The Indian Economy Blog

Archive for December, 2005

Happy 2006 To All

Saturday, December 31st, 2005

IEB wishes all its readers a happy 2006…. peace and happiness and more… Sidebar: While we may all be Gregorians now (to paraphrase Nixon), here’s a few other calendars for those interested: the Hindu, Islamic, Jain and Zoroastrian calendars.

Fast Company’s Blog Masala

Saturday, December 31st, 2005

Fast Company, erstwhile New Economy uber-mag lists a few blogs, among them IEB, for a “virtual voyage to the subcontinent and its emerging economy”.

Rice, Roads and Regulations

Thursday, December 29th, 2005

A key factor that can make markets work better is integration of various sub-markets. And it doesn’t happen simply by constructing tarred roads (even that is needed) but by demolishing regulations. Roading is the technical part of integrating markets, the political and more onerous part is the regulatory part. But why integration? Because deregulated common [...]

One Billion+ People…Then Why The Shortage Of Labor?

Tuesday, December 27th, 2005

The answer: an inadequate and outdated educational system. Ajay Shah writes One of the key reasons why India is doing well today is the revolution in services exports, where white collar staff in India are plugged into globalisation, thanks to improvements in telecom. Today, there are probably a million people working in export-oriented IT and [...]

The Indian Growth Conundrum

Tuesday, December 27th, 2005

Question: how fast can the Indian economy grow? Answer: just as fast as it can get its population (and in particular its female population) educated. See New Economist and Brad DeLong. Why the female population? Well, let’s go back to my last post, and to a quote from the linked article about the Lutz-Scherbov projections: [...]

Investments In India: On The Rise

Tuesday, December 27th, 2005

Consulting firm A T Kearney’s annual survey of FDI destinations reveals that For the first time in the history of the Index, which began tracking the FDI intentions of global executives in 1998, emerging market countries are ranked first and second as the most attractive FDI locations in the world. … China and India took [...]

More On India’s Window Of Opportunity

Tuesday, December 27th, 2005

I’ve just noticed that the autumn edition of Options Magazine (published by the Vienna-based IIASA, International Institute for Applied Systems Analysis) is entitled Asia’s Future: What Research Reveals. The whole edition is interesting, but especially interesting for readers of this weblog is the section: India’s Window Of Opportunity. This is a rerun of many of [...]

Eminent Domain And Suchlike

Saturday, December 24th, 2005

Shekhar Gupta writes in the Indian Express: Have you sometimes wondered why reform in some areas of our infrastructure proceeds much faster than in others? You will see a clear pattern there. Anything that does not involve real estate, moves much faster. Telecom is a good example. Anything that involves land takes much longer. One [...]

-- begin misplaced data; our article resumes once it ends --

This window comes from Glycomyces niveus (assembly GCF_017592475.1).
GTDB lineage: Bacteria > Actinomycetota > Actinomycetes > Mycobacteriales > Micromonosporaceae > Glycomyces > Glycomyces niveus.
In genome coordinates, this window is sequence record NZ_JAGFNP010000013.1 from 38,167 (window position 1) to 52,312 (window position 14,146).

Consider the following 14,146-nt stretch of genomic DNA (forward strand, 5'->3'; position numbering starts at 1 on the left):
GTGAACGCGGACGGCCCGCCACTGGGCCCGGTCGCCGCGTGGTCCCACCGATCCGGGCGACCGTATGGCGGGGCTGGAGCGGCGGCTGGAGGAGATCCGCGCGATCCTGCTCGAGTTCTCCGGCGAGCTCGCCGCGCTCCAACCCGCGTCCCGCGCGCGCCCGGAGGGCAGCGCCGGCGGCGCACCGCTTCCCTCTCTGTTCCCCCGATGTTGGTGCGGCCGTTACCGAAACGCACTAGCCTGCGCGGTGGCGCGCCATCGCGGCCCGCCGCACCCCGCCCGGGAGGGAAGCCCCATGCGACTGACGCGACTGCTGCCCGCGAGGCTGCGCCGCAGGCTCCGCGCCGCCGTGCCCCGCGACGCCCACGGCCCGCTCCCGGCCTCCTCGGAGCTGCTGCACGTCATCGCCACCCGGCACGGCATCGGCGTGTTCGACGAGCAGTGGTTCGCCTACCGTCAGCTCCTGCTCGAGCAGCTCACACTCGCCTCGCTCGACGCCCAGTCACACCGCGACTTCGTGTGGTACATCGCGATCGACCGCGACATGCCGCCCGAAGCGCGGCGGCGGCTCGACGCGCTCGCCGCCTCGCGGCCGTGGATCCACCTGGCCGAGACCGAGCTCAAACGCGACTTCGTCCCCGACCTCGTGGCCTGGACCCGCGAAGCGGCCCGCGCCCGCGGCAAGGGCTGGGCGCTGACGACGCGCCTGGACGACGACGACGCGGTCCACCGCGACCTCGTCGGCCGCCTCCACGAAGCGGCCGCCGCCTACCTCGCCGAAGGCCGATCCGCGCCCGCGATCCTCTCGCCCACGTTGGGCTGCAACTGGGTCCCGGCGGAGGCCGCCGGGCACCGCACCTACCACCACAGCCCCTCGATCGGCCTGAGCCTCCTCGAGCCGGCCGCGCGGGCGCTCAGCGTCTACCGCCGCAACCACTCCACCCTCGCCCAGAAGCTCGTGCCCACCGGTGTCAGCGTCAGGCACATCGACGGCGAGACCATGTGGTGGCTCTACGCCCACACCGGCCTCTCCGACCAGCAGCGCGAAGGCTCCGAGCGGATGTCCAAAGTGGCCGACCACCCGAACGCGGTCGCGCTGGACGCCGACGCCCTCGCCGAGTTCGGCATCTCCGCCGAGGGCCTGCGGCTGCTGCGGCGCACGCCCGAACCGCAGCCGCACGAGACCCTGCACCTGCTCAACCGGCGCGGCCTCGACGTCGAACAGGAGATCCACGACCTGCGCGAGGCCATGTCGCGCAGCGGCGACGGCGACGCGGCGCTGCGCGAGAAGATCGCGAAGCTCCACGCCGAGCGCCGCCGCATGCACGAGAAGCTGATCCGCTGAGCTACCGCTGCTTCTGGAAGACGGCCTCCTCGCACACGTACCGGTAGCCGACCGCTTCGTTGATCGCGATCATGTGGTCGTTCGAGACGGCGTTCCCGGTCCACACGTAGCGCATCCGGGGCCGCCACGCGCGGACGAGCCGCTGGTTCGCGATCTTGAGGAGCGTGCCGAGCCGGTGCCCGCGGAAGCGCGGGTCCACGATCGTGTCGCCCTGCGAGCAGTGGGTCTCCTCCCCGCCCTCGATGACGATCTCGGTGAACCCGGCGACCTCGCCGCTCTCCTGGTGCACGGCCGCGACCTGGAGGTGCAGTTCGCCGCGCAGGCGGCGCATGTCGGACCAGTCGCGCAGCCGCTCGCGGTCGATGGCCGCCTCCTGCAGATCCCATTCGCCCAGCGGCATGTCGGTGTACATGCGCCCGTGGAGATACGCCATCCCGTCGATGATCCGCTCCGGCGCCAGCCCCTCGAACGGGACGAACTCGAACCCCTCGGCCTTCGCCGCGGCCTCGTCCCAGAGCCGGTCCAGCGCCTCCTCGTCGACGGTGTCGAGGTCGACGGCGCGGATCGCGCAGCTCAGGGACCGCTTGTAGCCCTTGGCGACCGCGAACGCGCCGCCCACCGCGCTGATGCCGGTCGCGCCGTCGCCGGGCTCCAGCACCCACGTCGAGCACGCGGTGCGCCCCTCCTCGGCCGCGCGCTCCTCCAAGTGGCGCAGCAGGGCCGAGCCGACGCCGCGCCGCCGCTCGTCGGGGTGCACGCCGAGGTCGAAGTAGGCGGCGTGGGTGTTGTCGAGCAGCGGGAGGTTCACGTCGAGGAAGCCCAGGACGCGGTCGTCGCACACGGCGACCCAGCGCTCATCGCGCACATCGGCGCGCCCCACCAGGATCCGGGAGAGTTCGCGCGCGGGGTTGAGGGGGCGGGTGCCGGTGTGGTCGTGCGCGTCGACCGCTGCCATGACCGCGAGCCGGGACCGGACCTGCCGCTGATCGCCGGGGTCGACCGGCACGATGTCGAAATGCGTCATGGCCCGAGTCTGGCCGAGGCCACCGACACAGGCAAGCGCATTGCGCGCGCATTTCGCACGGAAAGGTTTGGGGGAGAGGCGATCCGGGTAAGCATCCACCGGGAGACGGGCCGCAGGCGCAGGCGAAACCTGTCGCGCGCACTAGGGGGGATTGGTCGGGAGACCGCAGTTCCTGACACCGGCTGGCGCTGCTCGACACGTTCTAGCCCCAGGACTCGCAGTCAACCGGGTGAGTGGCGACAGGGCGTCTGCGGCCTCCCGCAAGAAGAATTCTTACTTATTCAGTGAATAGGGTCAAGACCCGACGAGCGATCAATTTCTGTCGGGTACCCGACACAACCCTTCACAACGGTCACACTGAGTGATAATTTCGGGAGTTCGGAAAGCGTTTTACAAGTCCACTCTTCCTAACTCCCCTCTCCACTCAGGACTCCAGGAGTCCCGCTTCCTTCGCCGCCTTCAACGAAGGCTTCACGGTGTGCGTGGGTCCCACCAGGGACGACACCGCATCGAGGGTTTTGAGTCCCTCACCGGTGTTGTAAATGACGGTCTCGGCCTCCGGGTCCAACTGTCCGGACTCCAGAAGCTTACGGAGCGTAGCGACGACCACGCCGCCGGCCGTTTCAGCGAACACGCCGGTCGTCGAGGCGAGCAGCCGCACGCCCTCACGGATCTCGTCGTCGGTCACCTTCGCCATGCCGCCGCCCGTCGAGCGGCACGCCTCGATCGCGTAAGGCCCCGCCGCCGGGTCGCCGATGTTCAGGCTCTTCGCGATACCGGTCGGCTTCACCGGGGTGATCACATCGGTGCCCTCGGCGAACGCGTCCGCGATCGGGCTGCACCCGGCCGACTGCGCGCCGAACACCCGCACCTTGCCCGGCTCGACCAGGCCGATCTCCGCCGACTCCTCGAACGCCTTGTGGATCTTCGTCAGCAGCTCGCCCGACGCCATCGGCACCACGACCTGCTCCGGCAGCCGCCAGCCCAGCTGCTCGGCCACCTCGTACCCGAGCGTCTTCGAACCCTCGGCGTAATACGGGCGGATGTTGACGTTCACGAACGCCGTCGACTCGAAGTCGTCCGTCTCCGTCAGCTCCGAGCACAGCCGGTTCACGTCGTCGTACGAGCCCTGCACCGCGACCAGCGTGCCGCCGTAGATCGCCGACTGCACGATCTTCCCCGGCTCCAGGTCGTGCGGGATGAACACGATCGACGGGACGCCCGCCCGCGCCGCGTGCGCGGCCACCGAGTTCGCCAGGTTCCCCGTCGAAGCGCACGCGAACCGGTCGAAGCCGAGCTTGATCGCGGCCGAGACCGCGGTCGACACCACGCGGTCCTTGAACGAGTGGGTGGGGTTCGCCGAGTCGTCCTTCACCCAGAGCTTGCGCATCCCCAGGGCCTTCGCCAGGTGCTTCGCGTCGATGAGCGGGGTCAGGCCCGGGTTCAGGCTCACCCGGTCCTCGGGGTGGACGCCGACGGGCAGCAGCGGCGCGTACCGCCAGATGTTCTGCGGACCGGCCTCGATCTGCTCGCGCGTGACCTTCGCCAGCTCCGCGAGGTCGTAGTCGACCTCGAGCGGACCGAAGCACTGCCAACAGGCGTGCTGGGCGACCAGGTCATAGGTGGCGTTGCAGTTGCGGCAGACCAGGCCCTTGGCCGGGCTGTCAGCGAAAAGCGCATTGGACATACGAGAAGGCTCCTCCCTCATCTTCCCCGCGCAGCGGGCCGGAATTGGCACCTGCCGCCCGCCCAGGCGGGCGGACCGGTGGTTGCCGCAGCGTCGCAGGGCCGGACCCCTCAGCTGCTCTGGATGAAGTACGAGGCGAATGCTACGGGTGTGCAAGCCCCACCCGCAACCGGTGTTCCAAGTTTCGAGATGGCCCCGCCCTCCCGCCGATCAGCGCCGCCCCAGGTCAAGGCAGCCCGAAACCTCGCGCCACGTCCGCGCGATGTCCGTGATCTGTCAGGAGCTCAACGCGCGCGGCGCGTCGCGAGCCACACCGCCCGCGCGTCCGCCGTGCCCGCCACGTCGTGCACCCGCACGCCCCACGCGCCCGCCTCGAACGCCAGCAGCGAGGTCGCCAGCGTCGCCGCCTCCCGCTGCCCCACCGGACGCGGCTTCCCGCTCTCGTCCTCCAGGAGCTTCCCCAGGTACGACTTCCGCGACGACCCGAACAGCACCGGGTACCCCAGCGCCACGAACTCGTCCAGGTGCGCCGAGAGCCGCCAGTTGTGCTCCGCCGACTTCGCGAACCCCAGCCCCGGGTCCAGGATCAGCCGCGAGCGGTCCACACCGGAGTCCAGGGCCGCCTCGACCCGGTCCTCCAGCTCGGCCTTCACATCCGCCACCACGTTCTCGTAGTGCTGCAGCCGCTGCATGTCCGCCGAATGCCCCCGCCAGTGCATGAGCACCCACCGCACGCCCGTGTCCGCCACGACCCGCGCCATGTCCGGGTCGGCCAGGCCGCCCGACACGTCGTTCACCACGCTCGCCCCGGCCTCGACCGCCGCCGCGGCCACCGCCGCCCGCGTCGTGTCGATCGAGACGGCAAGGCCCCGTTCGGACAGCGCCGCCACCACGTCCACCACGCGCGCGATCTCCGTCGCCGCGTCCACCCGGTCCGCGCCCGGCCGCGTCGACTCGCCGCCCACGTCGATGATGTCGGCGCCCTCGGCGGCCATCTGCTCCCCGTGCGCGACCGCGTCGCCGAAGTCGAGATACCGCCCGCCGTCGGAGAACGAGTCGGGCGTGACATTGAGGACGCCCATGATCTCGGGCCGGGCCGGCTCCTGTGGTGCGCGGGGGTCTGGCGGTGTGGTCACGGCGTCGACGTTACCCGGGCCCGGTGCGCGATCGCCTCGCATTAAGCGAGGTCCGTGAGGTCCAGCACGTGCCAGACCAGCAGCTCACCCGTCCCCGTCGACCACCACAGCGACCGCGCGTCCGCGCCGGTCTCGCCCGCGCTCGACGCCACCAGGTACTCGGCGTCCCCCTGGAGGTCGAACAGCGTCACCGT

Lee Kuan Yew on India – Part 3

Thursday, December 22nd, 2005

The recent performance of India’s private sector has underlined an important economics lesson, that competitive markets work where too often the command and control system founders. Within your arm’s reach is a device which is a miracle of modern technology—the cell phone. It took the government telecom monopoly 45 years—from 1951 to 1996—to install around [...]

Riding The Gravy Train

Wednesday, December 21st, 2005

Competitive consumption, Indian ishtyle… Indian weddings are now by far the biggest social industry, conceived, planned and executed as mammoth entertainments to beat any plaster-and-plywood epic that the film industry can imagine. The age of guilt (with government restrictions on the number of guests or consumption of liquor) has been replaced by pure unabashed gilt. [...]

The Structure of Global GDP

Wednesday, December 21st, 2005

Sun Bin has a very interesting series of maps on World Population and GDP. Dave Altig at MacroBlog picks up on one of the maps, the sevices sector share as a % of GDP. Since one mark of economic development is the services share this is indeed revealing. As Dave points out China has clearly [...]

Zero In The Numbers

Tuesday, December 20th, 2005

Ok, it’s bizarro time. Kenichi Ohmae, a “management guru” who is apparently known as “Mr Strategy,” tells Business Standard: Indians are not good at manufacturing. Even if they do what we tell them to do, they always need to understand why they are doing it that way. They are more inquisitive than the Chinese. Maybe [...]

Highway to Educating India

Tuesday, December 20th, 2005

You could have one or more of the four kinds of accountability in education.

1. Bureaucratic accountability (sarkar will take care through rules and regulations)
2. Professional accountability (teachers and principals are educated and they will take care)
3. Performance-based accountability (the sarkar will take care through measurements of performance in tests)
4. Market accountability (if you don’t take care, I will take to somebody who cares)

Lee Kuan Yew on India – Part 2

Monday, December 19th, 2005

{The first part of this series is here.} Reading Lee Kuan Yew’s lecture is edifying at various levels. As an observer, he is incomparable. But he did not merely observe; he hinted at solutions and did so without being rude. You know the Hindi saying, samajhdar ko eshara kafi hota hai (to the intelligent, a [...]

Don’t Try Kicking Sand In America’s Face…

Monday, December 19th, 2005

Over the last few years, there’ve been an increasing slew of proclamations about America’s “decline” as an economic power — for instance, check this Fortune cover story by Geoff Colvin. A key figure cited by the “declinistas” as evidence of America’s decline is the huge imbalance of engineering graduates between the US and those two [...]

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